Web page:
From Emotion to Wisdom to Maturity

The other day, my long term collaborator, in the development of the Nemetics discipline, Michael Josefowicz remarked on Twitter –

“It is interesting that so many serious people have a blind spot for emotions.”

But how important is emotion in shaping our consciousness?

Let us examine the process of evolution or expansion of our embodied consciousness.

The starting premise of my argument is — every human being is a product of an infinite series of interactions, which are extremely diverse in nature.

In Nemetics we term each interaction as a “neme

With every neme, a feeling is generated, which quickly takes the shape of an emotion. Emotion is very qualitative in nature since an emotion can have different shades, like for instance – love. But soon emotions give rise to objective thoughts which gradually develop. In turn, objective thoughts switch on our thinking mind.

A thinking mind will invariably generate desire. More the mind thinks, more it desires.

As soon as a desire is born it would seek actualization. Therefore all desires lead to actions.

Provided we are open and willing, we learn from every action the beneficial and detrimental results of good and bad actions to become wiser. Hence action through learning leads to wisdom.

When wisdom finally matures we become satisfied and perhaps happy with things as they are and as they happen. We deeply realize that any phenomenon would change owing to its dynamic nature that is time, space and constraint dependent. We further realize that there seems to be little point in forcing change things “our” way, finding solutions without a problem to address or invent new problems just for the sake of it or not to address the reality as it emerges.

Maturity then leads us to accept phenomenon as it happens and interact with systems and people just as needed to ensure or enhance flow, harmony and balance of life. In Nemetic terms the phrase for maturity is — “make it ezpz – The Nemetic Way.”

If we now summarize the process of enhancing our embodied consciousness; the train of our reasoning would appear something like this:

Neme -> Feelings/Emotions -> Thoughts -> Desires -> Actions -> Learning/Wisdom -> Ezpz Maturity.

The question I would leave the reader with — How do we make this process really ezpz?

The Nature of Instant Learning through Contextual Intelligence

I would like to illustrate the nature of instant learning through contextual intelligence aided by SONEL (Self Organized Nemetic Environment for Learning) through a story written by Leo Tolstoy.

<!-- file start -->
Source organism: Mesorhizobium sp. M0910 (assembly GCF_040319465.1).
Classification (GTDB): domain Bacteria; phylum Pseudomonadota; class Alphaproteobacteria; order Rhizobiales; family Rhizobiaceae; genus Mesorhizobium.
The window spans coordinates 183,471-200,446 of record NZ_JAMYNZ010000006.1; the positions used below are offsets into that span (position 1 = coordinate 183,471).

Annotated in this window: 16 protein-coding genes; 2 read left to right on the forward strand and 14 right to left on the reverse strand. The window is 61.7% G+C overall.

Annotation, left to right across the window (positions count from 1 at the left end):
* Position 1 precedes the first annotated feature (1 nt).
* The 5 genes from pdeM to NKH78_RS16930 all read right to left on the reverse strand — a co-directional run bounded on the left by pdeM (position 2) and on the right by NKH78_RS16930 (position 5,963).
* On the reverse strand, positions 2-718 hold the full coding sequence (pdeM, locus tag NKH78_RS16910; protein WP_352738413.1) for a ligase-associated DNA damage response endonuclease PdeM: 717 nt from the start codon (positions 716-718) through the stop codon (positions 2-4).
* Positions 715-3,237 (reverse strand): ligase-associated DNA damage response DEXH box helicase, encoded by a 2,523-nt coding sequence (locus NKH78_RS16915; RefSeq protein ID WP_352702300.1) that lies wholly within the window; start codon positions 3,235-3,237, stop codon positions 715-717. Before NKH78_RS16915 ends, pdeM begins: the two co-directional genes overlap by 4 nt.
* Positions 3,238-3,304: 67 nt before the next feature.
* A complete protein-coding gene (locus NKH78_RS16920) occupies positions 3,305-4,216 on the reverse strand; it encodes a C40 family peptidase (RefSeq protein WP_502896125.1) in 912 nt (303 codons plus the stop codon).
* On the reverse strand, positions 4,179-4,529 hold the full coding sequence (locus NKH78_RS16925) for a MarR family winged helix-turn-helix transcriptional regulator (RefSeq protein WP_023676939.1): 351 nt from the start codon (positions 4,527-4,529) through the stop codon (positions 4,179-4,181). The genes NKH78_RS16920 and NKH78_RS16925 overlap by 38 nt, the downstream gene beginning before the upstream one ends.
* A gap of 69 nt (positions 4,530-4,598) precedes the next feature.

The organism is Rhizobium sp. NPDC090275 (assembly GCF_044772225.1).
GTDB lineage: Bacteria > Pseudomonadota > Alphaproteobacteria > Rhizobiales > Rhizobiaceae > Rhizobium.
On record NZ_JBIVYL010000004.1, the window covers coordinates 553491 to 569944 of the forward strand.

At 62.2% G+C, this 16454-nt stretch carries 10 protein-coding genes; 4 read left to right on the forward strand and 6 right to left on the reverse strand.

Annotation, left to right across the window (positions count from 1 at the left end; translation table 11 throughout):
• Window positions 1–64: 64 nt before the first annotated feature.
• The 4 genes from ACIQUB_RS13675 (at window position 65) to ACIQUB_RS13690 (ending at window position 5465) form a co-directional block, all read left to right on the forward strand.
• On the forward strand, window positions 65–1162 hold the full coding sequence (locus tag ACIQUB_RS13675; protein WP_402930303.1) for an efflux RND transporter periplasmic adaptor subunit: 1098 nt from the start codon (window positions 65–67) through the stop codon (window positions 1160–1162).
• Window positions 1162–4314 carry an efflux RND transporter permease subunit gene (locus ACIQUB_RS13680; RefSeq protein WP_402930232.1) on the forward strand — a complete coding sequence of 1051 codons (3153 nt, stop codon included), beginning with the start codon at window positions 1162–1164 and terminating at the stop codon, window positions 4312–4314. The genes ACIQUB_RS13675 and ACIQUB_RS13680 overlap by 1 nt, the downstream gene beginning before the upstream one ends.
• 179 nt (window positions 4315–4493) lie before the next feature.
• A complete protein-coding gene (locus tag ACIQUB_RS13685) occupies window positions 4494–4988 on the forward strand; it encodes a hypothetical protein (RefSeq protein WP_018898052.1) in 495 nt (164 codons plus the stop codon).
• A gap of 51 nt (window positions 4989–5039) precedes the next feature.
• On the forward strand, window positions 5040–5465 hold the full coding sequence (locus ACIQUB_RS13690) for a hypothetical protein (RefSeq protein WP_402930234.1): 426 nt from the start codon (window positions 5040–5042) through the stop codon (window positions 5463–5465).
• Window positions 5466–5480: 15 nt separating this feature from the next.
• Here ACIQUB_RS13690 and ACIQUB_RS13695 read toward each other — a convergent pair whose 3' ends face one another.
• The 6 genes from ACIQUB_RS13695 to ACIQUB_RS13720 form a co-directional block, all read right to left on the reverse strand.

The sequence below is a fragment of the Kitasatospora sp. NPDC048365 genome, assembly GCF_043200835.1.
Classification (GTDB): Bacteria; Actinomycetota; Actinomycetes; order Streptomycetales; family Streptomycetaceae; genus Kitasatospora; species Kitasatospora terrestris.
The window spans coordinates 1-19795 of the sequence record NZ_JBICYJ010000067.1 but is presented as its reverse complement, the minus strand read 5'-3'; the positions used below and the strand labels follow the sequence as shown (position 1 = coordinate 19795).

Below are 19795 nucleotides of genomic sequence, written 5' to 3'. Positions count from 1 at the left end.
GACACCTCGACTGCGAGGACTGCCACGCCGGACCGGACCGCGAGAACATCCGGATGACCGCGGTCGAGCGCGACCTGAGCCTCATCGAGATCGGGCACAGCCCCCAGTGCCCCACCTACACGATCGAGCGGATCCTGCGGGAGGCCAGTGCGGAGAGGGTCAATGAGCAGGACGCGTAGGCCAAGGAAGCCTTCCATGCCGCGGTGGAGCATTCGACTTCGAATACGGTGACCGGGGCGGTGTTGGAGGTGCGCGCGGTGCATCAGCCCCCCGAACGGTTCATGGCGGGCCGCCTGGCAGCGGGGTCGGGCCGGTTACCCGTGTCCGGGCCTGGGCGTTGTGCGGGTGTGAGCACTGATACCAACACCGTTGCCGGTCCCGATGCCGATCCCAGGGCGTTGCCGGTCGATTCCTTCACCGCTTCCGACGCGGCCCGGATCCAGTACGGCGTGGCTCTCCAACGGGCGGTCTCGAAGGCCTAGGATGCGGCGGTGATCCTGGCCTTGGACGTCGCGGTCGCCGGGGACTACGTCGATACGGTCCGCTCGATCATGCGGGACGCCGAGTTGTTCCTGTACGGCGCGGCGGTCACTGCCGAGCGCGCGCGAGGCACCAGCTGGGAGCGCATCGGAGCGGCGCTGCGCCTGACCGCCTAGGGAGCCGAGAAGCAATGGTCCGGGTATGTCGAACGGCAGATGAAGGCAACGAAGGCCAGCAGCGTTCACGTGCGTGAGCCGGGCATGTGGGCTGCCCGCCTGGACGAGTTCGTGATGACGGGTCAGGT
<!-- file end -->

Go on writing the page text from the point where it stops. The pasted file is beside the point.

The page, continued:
The basic objective of SONEL is instant learning through real life situations (praxis). This is done by applying contextual intelligence through the NEME process to gain new knowledge. The NEME process may be briefly described as:

Notice — changes in the dynamics of a situation in a given context generally observed through movements

Engage – with the interdependent elements as found in a situation or context

Mull — over the numerous interactions that take place within the event/situation/context

Exchange — create new value and behavior from the new knowledge gained (from the context) in the form of adaptation or  re-design or destroying earlier understanding, paradigms, assumptions and systems.


  1. How do we gain new knowledge (emergence) gained through interactions of various elements in a given context (event)? The generator of learning is an event, which in Nemetics is called the R wave.  The aim of the learner is to learn from the R wave to change his/her B wave (collective understanding of an individual or a group) to modulate the G wave (new behavior and actions).
  2. How do learners and facilitators create the quality of a story or the learning process from the R wave? I would like to illustrate through Tolstoy’s story how the process evolves by changing direction several times bringing Energy, Damping and Constraints (EDC) into a well coordinated play.
  3. How does a learner know that the learning is effective?

About the Author: (Leo Tolstoy)

Tolstoy designed a unique form of story telling for children – sometimes half a page (The Mother Eagle – the present story) and at times even in four to five lines (‘The Indian Elephant’). Despite their unusual shortness, his stories are divided into three innate interlinked parts that gives rise to new knowledge and behavior. These are as follows:

A) Event (R wave) –> Reaction (Old Behavior; existing G wave)

B) Experience (Interactions) –>New Knowledge (B wave)

C) New Behavior (New G wave)  –> New Events… (new R waves)

(For a pictorial depiction of the Red, Green and Blue waves see header of this post)

The Story

The Mother Eagle